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dc.contributor.authorAddinsall, Alex B-
dc.contributor.authorWright, Craig R-
dc.contributor.authorAndrikopoulos, Sofianos-
dc.contributor.authorvan der Poel, Chris-
dc.contributor.authorStupka, Nicole-
dc.identifier.citationThe Biochemical journal 2018; 475(6): 1037-1057-
dc.description.abstractChronic metabolic stress leads to cellular dysfunction, characterized by excessive reactive oxygen species, endoplasmic reticulum (ER) stress and inflammation, which has been implicated in the pathogenesis of obesity, type 2 diabetes and cardiovascular disease. The ER is gaining recognition as a key organelle in integrating cellular stress responses. ER homeostasis is tightly regulated by a complex antioxidant system, which includes the seven ER-resident selenoproteins - 15 kDa selenoprotein, type 2 iodothyronine deiodinase and selenoproteins S, N, K, M and T. Here, the findings from biochemical, cell-based and mouse studies investigating the function of ER-resident selenoproteins are reviewed. Human experimental and genetic studies are drawn upon to highlight the relevance of these selenoproteins to the pathogenesis of metabolic disease. ER-resident selenoproteins have discrete roles in the regulation of oxidative, ER and inflammatory stress responses, as well as intracellular calcium homeostasis. To date, only two of these ER-resident selenoproteins, selenoproteins S and N have been implicated in human disease. Nonetheless, the potential of all seven ER-resident selenoproteins to ameliorate metabolic dysfunction warrants further investigation.-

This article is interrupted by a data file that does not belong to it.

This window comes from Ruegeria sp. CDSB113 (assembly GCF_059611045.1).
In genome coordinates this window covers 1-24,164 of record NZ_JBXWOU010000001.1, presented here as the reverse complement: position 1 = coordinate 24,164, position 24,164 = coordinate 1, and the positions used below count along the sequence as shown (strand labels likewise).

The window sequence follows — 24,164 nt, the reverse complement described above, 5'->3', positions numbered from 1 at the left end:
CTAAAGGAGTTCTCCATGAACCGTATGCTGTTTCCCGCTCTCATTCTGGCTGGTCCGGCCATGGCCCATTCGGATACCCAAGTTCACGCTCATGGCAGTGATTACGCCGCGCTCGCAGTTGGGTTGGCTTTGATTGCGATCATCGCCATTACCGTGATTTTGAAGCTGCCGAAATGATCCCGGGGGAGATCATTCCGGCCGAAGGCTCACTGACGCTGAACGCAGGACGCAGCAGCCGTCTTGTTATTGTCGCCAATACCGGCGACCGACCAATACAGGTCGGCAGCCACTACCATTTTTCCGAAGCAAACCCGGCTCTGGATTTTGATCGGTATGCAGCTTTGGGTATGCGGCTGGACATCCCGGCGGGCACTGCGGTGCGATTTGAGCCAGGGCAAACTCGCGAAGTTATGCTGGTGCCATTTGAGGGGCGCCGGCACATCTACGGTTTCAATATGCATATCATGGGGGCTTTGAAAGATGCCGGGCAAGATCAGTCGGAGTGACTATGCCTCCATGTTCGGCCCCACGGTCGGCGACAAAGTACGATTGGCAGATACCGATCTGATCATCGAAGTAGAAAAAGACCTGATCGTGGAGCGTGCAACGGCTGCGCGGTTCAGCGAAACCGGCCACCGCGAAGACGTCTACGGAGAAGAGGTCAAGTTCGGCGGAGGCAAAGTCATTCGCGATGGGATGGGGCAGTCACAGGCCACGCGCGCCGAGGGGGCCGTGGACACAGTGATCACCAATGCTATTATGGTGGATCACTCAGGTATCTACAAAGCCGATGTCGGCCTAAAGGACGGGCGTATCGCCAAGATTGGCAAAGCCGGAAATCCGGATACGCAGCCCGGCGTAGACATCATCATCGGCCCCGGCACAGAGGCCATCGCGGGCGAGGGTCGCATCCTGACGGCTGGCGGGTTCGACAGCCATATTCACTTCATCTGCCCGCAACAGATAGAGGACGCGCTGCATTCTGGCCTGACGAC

dc.subjectcellular stress-
dc.subjectendoplasmic reticulum-
dc.subjectmetabolic disease-
dc.titleEmerging roles of endoplasmic reticulum-resident selenoproteins in the regulation of cellular stress responses and the implications for metabolic disease.-
dc.typeJournal Article-
dc.identifier.journaltitleThe Biochemical journal-
dc.identifier.affiliationCentre for Molecular and Medical Research, School of Medicine, Deakin University, Waurn Ponds, Victoria, Australia-
dc.identifier.affiliationInstitute for Physical Activity and Nutrition (IPAN), School of Exercise and Nutrition Sciences, Deakin University, Burwood, Victoria, Australia-
dc.identifier.affiliationDepartment of Medicine, Austin Health, The University of Melbourne, Heidelberg, Victoria, Australia-
dc.identifier.affiliationDepartment of Physiology, Anatomy & Microbiology, School of Life Sciences, La Trobe University, Bundoora, Victoria, Australia-
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